* Political Contributions
* Equal Employment
* Climate Change
* Charitable Contributions
* Executive Pay and Social Link
* Animal Welfare
* Board Diversity
The potential list of issues is almost endless. Recognizing the growing power of individual shareholders, corporate management is becoming more engaging and proactive in communicating with shareholders about their needs and concerns. During the past decade, mutual funds and independent accounts involved in shareholder advocacy in the US increased by close to 49%. In recent years, however, shareholder advocacy is increasingly taking the form of direct contact and dialogue with management instead of filing resolutions. In 2005, shareholder resolution activity in the US has actually decreased due to this new trend (Graph 4).
c. Community Investment
This newer, proactive form of SRI has seen a large increase in activities around the world. Compared to other SRI strategies, community investment requires greater active participation by investors, who direct their funds to entities that are committed to the development of disadvantaged social groups, neighborhoods, regions or countries. A prime example of community investment is the selling of certificates of deposit (CDs) by credit unions in southern US to fund investments in the areas devastated by Hurricane Katrina. A model of community investment in developing countries is the Grameen Bank in Bangladesh, a community-owned bank that provides microfinance and banking services (very small loans) to small rural enterprises. Very often governments also encourage community investment by giving tax credits and other benefits to investors who are willing to channel their investments to new industries or disadvantaged regions (e.g. government-sponsored venture capital funds). According to the SIF, assets under community investment have grown more than 388% in the past 10 years, making it one of the fastest-growing segments of SRI (Graph 5 – 6).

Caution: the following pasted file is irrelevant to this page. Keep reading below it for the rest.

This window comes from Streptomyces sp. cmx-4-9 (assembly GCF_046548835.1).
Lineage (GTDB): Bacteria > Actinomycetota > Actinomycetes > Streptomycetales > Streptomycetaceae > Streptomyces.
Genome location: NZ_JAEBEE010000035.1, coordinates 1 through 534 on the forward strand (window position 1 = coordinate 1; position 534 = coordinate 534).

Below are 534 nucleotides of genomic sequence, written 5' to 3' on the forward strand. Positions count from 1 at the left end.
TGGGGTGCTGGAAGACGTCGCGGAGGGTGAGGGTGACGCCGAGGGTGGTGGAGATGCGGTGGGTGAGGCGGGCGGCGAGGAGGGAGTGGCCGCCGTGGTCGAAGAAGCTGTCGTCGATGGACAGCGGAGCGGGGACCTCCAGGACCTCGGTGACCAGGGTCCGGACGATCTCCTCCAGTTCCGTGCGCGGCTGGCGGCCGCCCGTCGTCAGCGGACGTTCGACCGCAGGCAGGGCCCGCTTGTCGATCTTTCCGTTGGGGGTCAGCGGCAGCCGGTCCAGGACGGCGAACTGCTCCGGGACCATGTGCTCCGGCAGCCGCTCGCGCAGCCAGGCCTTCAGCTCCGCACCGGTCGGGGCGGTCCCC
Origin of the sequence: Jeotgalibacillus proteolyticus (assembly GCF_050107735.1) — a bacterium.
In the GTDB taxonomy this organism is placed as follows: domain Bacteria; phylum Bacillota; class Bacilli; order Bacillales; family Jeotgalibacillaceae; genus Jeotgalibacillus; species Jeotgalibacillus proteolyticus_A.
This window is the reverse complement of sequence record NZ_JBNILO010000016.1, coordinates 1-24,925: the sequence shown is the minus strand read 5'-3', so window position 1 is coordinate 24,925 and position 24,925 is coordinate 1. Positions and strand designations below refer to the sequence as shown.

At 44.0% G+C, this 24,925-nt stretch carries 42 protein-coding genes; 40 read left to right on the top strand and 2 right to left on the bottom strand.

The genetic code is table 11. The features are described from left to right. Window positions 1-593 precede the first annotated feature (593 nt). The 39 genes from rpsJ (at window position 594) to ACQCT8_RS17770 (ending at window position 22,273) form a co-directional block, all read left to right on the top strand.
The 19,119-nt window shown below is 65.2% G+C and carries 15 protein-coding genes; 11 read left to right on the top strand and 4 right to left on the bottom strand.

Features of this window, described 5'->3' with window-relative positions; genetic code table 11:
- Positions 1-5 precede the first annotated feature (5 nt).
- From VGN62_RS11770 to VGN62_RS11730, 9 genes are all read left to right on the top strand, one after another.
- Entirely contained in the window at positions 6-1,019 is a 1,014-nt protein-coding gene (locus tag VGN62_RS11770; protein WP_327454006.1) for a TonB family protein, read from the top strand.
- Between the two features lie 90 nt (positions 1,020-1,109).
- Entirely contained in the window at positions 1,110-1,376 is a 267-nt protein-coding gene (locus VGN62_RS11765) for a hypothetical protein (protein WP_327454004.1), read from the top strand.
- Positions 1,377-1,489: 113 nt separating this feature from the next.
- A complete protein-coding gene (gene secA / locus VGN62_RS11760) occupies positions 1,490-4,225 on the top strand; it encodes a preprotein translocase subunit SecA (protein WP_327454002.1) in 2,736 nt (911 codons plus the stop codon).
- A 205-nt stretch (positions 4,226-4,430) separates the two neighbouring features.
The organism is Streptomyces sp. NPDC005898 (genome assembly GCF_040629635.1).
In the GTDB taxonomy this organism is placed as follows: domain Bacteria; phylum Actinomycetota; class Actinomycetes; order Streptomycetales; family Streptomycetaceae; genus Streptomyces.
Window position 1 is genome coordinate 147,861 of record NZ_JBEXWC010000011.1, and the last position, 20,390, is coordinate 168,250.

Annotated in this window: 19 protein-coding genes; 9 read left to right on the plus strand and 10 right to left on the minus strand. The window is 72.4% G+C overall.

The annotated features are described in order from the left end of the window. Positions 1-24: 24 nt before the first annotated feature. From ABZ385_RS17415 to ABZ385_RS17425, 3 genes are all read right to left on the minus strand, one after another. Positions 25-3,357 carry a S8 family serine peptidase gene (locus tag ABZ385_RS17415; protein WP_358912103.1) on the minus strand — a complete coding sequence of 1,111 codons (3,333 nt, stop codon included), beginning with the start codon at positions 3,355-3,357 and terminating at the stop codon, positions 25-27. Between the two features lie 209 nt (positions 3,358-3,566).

d. Investment Integration
Rather than focusing on “negative screening”, this new strategy seeks positive performance criteria by directly integrating social, environmental and ethical factors in the conventional financial analysis in order to maximize returns of an investment portfolio. This more “holistic” approach is gaining popularity in Europe but is still relatively rare in North America.
According to its 2005 Report on Socially Responsible Investing Trend in the United States, the SIF asserted that SRI is getting more popular than ever. SRI assets have grown faster than the entire universe of managed assets in the US in the past 10 years. From 1995 to 2005, SRI assets have increased more than 258% from US$639 billion in 1995 to US$2.29 trillion in 2005. As SRI is gaining ground around the world, the concept of SRI keeps evolving. In the near future, we can look forward to a continued growth in SRI assets, with an increasing diversity of screened issues, as well as higher involvement in the emerging markets, particularly through community investment.
Data source: Social Investment Forum (SIF)
Thomas Lau, CFA, FRM, CIM, CDipAF, MDE InvestWELLFinancial.com April 2006
Thomas Lau holds a master’s degree in development economics from Dalhousie University in Halifax and comes from a family who has been involved in the financial industry for three generations. Thomas has worked in various financial institutions in the private and public sectors. His diverse interests include foreign exchange, economic psychology and political economy. Thomas is also an avid florist during spare time.